So you're maintaining, Jim, that computers don't just do what they've been programmed to do but that they actually think in the same way we do? Do chalkboards—at least those that display arguments of the form modus ponens—also think? If I create a biomechanical arm that can repeatedly write "A implies B; A; therefore, B" then that arm can reason?

You're right, in a sense, that one need not be conscious of what one is doing to apply the rule of modus ponens (heck, a chalkboard could display that rule correctly). That's the point! When we speak of reasoning—at least for humans—we are conscious of the laws of logic. That those laws play a causal role in our thinking is part of our reasoning. This is exactly why the computer analogy doesn't work. (Isn't it amazing that computers never get an answer wrong? They must check their work very thoroughly.)

Jim Lippard said...

Don:

In general, no, I don't think computers work the same way human brains do, except for parallels between, e.g., theorem provers and humans doing logical inferences, and certain kinds of unconscious processing. Some parallel distributed computing systems have gotten a bit more analogous, but I'm not sure what has been going on in AI and robotics lately. (I haven't read much of anything on connectionism or what used to be called "parallel distributed processing" in over a decade.)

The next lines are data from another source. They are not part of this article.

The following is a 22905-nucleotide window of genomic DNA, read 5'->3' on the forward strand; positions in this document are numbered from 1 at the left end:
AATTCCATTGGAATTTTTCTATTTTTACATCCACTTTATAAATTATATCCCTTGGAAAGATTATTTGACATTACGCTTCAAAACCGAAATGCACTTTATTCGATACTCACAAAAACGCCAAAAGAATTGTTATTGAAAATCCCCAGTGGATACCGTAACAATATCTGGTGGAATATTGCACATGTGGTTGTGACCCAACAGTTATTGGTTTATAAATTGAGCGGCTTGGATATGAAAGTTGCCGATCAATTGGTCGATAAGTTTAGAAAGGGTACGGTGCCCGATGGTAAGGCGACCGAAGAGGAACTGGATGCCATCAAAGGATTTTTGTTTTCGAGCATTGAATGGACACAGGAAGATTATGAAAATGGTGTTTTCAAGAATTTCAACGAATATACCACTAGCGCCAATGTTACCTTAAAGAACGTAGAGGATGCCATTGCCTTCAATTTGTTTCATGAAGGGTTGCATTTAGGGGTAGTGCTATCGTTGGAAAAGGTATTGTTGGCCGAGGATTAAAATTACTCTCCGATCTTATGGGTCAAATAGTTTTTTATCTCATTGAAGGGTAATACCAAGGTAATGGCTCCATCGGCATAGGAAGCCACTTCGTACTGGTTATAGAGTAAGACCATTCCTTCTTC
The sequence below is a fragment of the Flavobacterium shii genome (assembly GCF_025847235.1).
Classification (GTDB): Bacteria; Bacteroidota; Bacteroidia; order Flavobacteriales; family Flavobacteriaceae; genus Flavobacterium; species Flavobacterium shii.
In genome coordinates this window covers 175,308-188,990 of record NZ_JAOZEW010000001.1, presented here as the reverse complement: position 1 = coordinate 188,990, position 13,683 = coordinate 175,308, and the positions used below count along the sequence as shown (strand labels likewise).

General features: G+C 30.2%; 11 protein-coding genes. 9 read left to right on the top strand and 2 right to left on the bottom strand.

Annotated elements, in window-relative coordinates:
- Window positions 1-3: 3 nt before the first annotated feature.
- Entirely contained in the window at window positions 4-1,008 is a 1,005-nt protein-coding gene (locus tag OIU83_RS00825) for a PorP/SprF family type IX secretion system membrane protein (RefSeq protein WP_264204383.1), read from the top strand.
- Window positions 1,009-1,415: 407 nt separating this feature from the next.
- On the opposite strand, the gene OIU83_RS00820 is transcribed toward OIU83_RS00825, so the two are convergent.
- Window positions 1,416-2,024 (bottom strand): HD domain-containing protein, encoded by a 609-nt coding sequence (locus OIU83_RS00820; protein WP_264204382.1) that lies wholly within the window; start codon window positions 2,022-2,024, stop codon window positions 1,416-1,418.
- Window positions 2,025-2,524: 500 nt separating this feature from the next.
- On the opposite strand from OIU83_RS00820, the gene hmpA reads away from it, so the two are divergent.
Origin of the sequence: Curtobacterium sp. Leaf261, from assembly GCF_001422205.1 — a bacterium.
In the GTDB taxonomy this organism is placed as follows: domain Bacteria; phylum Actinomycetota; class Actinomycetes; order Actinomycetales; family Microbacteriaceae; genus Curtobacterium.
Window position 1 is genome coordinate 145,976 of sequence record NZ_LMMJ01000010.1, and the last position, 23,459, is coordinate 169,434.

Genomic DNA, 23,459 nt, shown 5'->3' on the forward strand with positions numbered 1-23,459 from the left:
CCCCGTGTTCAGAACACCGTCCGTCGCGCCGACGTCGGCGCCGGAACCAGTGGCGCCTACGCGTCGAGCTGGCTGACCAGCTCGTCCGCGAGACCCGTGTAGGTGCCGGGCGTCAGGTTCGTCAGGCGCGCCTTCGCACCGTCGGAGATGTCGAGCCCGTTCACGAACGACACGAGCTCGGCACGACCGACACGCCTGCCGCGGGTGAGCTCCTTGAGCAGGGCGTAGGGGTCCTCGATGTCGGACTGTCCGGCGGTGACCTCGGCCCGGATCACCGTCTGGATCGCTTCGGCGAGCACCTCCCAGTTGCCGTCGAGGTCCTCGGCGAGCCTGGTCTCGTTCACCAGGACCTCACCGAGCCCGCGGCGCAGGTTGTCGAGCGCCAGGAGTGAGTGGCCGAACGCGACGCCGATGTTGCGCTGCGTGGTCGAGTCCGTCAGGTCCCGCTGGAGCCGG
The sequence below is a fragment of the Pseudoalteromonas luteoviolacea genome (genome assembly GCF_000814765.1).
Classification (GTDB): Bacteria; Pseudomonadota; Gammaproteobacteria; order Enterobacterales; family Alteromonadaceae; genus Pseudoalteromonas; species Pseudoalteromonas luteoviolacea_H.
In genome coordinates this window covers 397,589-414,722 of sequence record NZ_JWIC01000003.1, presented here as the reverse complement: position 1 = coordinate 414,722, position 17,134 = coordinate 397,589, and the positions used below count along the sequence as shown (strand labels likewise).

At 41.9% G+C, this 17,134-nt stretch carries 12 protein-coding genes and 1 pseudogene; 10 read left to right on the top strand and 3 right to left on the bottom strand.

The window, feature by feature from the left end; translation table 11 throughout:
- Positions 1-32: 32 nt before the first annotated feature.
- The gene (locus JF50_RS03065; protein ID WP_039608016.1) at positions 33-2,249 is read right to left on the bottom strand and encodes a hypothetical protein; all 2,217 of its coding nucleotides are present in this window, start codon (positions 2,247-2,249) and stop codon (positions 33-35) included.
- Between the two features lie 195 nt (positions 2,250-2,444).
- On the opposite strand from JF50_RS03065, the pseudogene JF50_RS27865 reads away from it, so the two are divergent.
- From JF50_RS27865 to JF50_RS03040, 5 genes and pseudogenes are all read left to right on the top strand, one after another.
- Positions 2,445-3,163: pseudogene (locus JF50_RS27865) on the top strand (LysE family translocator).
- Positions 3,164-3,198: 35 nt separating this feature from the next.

But I don't see the strong AI program as impossible. I think conscious reasoning is closely tied to linguistic capability, and that machines--given the right sort of perceptual apparatus, representational primitives, learning systems, and ability to move and manipulate objects, could be built to have real, referring representations and language capacity. Once you have that, I see no reason why you couldn't build meta-representation and conscious reasoning on top of it.

My point was really that reasoning, deliberation, and rational behavior don't necessarily have to be conscious. In fact, there is empirical evidence that much of our reasoning is not done consciously, and further that sometimes we even confabulate conscious explanations for unconscious behavior after the fact (e.g., Gazzaniga's _The Social Brain_ reports on some experiments with split-brain patients where the confabulation is demonstrable, and Ramachandran's _Phantoms in the Brain_ regarding anosognosia patients).